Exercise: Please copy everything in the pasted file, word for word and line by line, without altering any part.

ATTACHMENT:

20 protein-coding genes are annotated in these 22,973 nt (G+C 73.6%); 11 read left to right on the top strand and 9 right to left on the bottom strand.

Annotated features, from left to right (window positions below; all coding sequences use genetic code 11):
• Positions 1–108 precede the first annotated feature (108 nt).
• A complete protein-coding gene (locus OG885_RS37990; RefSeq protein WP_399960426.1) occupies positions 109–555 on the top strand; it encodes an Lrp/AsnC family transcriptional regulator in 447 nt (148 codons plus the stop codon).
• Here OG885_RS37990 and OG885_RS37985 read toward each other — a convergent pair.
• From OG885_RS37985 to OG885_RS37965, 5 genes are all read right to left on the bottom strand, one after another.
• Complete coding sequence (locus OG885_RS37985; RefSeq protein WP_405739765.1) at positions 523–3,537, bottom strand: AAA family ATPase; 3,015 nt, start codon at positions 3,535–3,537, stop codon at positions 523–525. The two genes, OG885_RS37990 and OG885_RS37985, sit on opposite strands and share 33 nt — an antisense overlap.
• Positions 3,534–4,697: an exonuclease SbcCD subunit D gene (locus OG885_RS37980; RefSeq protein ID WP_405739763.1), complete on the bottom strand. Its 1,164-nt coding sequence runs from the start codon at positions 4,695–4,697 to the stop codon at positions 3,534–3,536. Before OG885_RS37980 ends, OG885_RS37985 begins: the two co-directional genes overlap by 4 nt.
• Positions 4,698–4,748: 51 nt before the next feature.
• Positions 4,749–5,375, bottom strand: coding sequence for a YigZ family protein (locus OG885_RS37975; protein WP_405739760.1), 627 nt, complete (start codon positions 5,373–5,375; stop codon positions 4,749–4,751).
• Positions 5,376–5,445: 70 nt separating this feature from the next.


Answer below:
20 protein-coding genes are annotated in these 22,973 nt (G+C 73.6%); 11 read left to right on the top strand and 9 right to left on the bottom strand.

Annotated features, from left to right (window positions below; all coding sequences use genetic code 11):
• Positions 1–108 precede the first annotated feature (108 nt).
• A complete protein-coding gene (locus OG885_RS37990; RefSeq protein WP_399960426.1) occupies positions 109–555 on the top strand; it encodes an Lrp/AsnC family transcriptional regulator in 447 nt (148 codons plus the stop codon).
• Here OG885_RS37990 and OG885_RS37985 read toward each other — a convergent pair.
• From OG885_RS37985 to OG885_RS37965, 5 genes are all read right to left on the bottom strand, one after another.
• Complete coding sequence (locus OG885_RS37985; RefSeq protein WP_405739765.1) at positions 523–3,537, bottom strand: AAA family ATPase; 3,015 nt, start codon at positions 3,535–3,537, stop codon at positions 523–525. The two genes, OG885_RS37990 and OG885_RS37985, sit on opposite strands and share 33 nt — an antisense overlap.
• Positions 3,534–4,697: an exonuclease SbcCD subunit D gene (locus OG885_RS37980; RefSeq protein ID WP_405739763.1), complete on the bottom strand. Its 1,164-nt coding sequence runs from the start codon at positions 4,695–4,697 to the stop codon at positions 3,534–3,536. Before OG885_RS37980 ends, OG885_RS37985 begins: the two co-directional genes overlap by 4 nt.
• Positions 4,698–4,748: 51 nt before the next feature.
• Positions 4,749–5,375, bottom strand: coding sequence for a YigZ family protein (locus OG885_RS37975; protein WP_405739760.1), 627 nt, complete (start codon positions 5,373–5,375; stop codon positions 4,749–4,751).
• Positions 5,376–5,445: 70 nt separating this feature from the next.